Men, do you want a chiseled chest and back? Women, maybe you've had problems doing push-ups and just want the strength to do them. Is your posture bad from hunching over a computer all day? It sounds like you could use some upper body strength.
Training the upper body is not only for bodybuilders. Everyone can benefit from conditioning the chest and back. You have a variety of machines to choose from to accomplish this. Two of my favorite exercises are the row and the chest press. Machines are good for beginners and those working out solo because they eliminate the need for a spotter. It can be scary to be caught underneath a loaded bar you can't lift.
When training the upper body it is important to keep the muscles balanced by working the chest and back evenly. Dominant chest muscles can lead to rounding the shoulders forward and bad posture. Working the back, while stretching the chest, can improve posture over time.
Doing these two exercises will work most of the upper body muscles. The primary muscles when doing the chest press are the pectorals. The secondary muscles are the triceps (behind the arm) and the anterior deltoid (front of the shoulder). The primary muscles used when doing the row are the latissimus dorsi (middle back), trapezius (upper back), and posterior deltoid (rear shoulder). The secondary muscles used are the biceps (front of the arm).
Some women may be concerned that if they work their upper body they will build bulky muscles. This is not the case. Women do increase their muscle mass as they train, but if they are not on an aggressive build program, they won't develop large muscles.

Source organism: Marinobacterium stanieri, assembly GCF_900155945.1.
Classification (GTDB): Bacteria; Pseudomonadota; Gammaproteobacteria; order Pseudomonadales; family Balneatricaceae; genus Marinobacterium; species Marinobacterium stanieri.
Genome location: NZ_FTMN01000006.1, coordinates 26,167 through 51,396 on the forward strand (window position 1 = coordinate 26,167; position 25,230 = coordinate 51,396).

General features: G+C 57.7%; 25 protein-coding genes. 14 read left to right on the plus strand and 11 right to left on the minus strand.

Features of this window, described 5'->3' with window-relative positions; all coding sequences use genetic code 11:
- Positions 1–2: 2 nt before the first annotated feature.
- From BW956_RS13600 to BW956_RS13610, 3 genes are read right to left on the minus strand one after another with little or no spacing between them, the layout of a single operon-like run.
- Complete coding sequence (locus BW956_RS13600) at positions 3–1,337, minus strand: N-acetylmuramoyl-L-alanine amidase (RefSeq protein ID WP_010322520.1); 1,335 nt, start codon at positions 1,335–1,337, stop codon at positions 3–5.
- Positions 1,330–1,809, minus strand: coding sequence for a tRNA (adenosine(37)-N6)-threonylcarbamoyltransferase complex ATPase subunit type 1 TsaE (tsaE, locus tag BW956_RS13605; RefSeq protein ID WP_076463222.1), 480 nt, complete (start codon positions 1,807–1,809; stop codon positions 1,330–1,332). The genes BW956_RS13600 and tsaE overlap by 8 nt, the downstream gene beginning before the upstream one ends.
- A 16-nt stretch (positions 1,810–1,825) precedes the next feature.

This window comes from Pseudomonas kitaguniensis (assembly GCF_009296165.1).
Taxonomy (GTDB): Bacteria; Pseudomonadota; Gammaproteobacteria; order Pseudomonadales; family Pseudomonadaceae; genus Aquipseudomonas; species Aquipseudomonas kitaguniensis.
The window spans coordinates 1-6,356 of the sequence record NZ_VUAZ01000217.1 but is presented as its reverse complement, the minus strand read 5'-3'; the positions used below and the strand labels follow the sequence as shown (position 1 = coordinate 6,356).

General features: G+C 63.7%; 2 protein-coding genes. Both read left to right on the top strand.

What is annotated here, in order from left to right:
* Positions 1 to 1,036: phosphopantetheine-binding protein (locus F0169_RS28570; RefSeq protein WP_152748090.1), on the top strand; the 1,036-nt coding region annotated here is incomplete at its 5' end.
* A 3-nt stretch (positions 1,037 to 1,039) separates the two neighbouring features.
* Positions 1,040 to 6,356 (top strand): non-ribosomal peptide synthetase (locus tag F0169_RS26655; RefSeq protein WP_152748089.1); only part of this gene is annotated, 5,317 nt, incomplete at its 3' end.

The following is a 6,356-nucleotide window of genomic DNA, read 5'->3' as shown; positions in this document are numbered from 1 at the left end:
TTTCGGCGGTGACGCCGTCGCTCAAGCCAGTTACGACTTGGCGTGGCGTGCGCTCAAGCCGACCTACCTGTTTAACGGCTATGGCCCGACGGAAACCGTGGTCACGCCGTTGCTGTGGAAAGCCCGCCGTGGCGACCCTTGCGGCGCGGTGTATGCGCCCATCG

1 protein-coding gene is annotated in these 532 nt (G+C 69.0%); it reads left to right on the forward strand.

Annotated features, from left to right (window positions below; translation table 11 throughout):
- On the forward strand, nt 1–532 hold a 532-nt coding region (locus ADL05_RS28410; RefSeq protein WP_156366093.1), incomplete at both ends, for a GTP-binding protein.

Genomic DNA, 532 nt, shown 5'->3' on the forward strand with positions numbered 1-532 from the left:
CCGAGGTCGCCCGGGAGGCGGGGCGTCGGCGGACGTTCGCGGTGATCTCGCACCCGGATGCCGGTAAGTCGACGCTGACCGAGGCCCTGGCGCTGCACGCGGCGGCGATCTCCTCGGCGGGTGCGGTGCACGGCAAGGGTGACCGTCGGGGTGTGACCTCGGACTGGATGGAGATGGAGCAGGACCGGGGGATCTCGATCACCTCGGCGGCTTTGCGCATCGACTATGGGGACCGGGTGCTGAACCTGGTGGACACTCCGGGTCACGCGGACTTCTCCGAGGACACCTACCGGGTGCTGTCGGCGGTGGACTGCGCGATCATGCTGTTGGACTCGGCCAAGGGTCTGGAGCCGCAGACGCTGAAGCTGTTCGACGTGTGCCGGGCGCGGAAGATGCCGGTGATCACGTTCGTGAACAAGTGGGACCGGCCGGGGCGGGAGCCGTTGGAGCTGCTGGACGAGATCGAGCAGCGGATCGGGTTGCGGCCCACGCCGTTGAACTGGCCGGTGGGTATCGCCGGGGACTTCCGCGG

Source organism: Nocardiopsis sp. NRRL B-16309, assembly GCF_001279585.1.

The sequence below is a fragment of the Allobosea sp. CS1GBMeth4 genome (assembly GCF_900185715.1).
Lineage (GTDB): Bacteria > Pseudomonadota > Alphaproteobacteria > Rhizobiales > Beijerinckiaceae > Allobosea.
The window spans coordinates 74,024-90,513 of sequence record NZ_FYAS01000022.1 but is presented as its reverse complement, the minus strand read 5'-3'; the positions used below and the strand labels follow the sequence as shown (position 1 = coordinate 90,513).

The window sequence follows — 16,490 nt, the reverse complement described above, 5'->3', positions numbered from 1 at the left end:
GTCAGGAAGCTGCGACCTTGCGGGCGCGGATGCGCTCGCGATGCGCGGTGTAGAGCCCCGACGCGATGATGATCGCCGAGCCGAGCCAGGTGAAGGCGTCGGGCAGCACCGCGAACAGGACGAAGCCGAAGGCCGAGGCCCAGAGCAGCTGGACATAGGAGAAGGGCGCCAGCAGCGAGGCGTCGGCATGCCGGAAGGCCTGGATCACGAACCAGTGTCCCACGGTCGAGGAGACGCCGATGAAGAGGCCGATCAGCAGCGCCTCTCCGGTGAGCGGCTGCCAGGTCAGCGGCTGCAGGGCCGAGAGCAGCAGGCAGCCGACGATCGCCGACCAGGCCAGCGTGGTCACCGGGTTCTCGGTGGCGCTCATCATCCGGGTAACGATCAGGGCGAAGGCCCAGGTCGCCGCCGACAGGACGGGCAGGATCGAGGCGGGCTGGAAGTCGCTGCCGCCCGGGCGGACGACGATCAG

Start position... Sit in the machine with the feet firmly against the foot plates. The back should be straight and the core activated. Hold the hand grips with the arms extended.
Action... Pull the handles toward you. Squeeze the shoulder blades together at the end of the row. Slowly release to the starting position. Be careful to keep the back straight and not swing during the movement. Do 10-20 repetitions for 3-4 sets. Most row machines have multiple hand grips to allow for variations in training. In choosing the resistance level, select a weight that allows you to complete your repetition range with proper form.
Start position... Sit in the machine with the feet planted on the floor. (On machines with foot plates, place your feet firmly on the plate.) Adjust the seat so the bar is over the middle of the chest. Keep the wrists straight when gripping the bar. Be careful not to let them bend. Activate the core by drawing the tummy in.
Action... Push the bar forward until your arms are straight. Then return the bar to the starting position. Do not let the back arch during the exercise. Do 10-20 repetitions for 3-4 sets. Vary the exercise by altering the tempo of the movement. Count five seconds during the push and the release.
Exercising the chest and back once a week will help to increase strength by working most of the muscles in the upper body. Ask a trainer at your gym if you're unsure about form or repetition ranges.
Chris Huth is a Las Vegas trainer. You can contact him at firstname.lastname@example.org. Before beginning any exercise program, consult your physician.